Oral fluid is an interesting ETS marker for acute consumption that occurred in the hours previous to the collection, and is less invasive and more cost-effective than blood. Transfer of tobacco smoke constituents and their metabolites from blood to saliva occurs primarily by passive diffusion. Jarvis et al. [57] developed different methods for the quantification of COT in saliva. Using a cohort of 569 non-smoking school-children, they measured COT concentration in saliva. The study showed that when neither parent smoked, the mean concentration was lower than that for either parent or the sum of the concentration for both the parents. Hair testing has been considered the “gold standard” to assess chronic ETS. Because COT accumulates in hair during hair growth, it is a unique measure of long-term, cumulative exposure to tobacco smoke. The major potential advantage of the hair test, when compared with saliva and serum measurements, is its ability to reflect long-term exposure (months) rather than short-term exposure (hours or days). It is estimated that hair grows at approximately 1 cm/month [65]. Therefore, hair can be analyzed in monthly, 1-cm segments, creating a “calendar” of NIC exposure [51]. Pichini et al. [66] measured NIC and its principal metabolite in 24 children aged 3–36 months attending a nursery school in the suburbs of Rome. For the first time, in the paediatric population, NIC measurement in hair was used to categorize different statuses of chronic exposure to ETS. Al-Delaimy et al. [67,68] measured NIC hair levels in 117 children and evaluated the effect of avoidance strategies such as smoking outside the household. Levels of NIC in hair of children reportedly exposed to smokers were higher than levels of unexposed children. A disadvantage of hair analysis is the need to use analytical methods based on chromatography techniques coupled with MS methods that require qualified personnel. Teeth demonstrated the potential of this biological matrix as an important deposit of exogenous substances, which can accumulate both in the pulp and in the calcified tissues. Garcia-Algar et al. [58] analyzed NIC and COT in deciduous teeth from children of both non-smoking and smoking parents. The results support NIC analysis in teeth as a promising non-invasive tool for monitoring and categorizing cumulative exposure to ETS from fetal life [59].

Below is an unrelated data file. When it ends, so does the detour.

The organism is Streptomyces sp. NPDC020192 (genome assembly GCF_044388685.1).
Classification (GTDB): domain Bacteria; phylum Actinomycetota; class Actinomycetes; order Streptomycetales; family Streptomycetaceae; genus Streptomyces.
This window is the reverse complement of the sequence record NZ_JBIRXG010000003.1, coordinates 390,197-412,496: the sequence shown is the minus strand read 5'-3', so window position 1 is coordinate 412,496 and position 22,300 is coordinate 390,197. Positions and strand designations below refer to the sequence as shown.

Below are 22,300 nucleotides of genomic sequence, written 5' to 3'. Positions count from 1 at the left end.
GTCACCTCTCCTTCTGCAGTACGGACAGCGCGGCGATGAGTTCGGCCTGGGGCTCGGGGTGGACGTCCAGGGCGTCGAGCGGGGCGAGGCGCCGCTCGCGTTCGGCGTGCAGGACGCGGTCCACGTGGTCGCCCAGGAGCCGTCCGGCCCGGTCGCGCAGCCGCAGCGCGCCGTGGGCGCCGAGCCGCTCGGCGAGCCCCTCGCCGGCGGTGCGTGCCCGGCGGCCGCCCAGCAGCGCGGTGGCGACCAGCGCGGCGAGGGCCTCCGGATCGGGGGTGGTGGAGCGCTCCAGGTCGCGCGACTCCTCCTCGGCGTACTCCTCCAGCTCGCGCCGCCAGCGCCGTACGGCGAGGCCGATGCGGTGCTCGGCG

5. Policies to Diminish the ETS during Pregnancy and in the Entire Childhood

Smoke-free policies have been expanded worldwide since the WHO encouraged countries to follow Article 8 of the Framework Convention on Tobacco Control (FCTC) [2] to protect people from SHS. Legislation has been widely implemented in indoor public places, workplaces, and public transportation [69]. Several countries have implemented legislations requiring all enclosed workplace and public places to be free of SHS [70]. Ireland was the first country with comprehensive smoke-free legislation implemented in 2004. Since then, countries like Norway, New Zealand, Italy, Spain, Uruguay, England and many provinces or states in Canada, the USA or Australia [64,71] followed. This law includes health recommendations against smoking and recommendations for regulation of tobacco smoking in public places with wide exemptions in bars, restaurants and night clubs.
Data from different investigations carried out worldwide on the effects of smoking bans on ETS demonstrate clearly that SHS has decreased after the implementation of smoke-free legislation although in some cases (hospitality venues) high SHS levels have been found [72]. Interventions to reduce exposure to SHS have been found to reduce the incidence of cardiovascular diseases [73,74,75,76] but only few studies have examined the effect on pregnancy outcomes [15,77,78].
The scientific results showed a decreasing trend of exposure to SHS and an increase in the number of individuals not-exposed to SHS [79], including prenatal non-exposure to SHS [64,76,78,80]. Results from a cohort study performed in our hospital located in Barcelona city (Spain) examined the effect of Spanish legislation in three populations (1998–2006) of newborns recruited at different times during the implementation of the law [78]. These results demonstrate a decrease in SHS evidenced by a higher percentage of samples with cord blood COT < 1 ng/mL. The mean cord blood COT levels in the newborns from all the study groups were: 3.21 ng/mL in 1996–1998, 0.80 ng/mL in 2002–2004 and 0.44 ng/mL in 2008. The percentage of no prenatal SHS exposure (cord blood COT 0.2–1 ng/mL) showed an increase compared to the previous groups (1996–1998 and 2002–2004) while the percentages of both: low (1.1–14 ng/mL) and very high (>100 ng/mL) prenatal SHS exposure showed a decrease in the number of babies recruited after the implementation of the smoke-free law. The change could be explained as a combination of several factors: negative messages in communication media and the public awareness derived from them; the implementation in 2005 of Spanish smoke-free legislation; and the increase in the tobacco price for the fiscal modification. Another fact that can explain this decrease could be the implementation of programs to help smoking pregnant women to quit (program “EmbaràsSense Fum”) in Catalonia. These programs included specific training and free NIC replacement treatment for pregnant smoking women throughout pregnancy [81].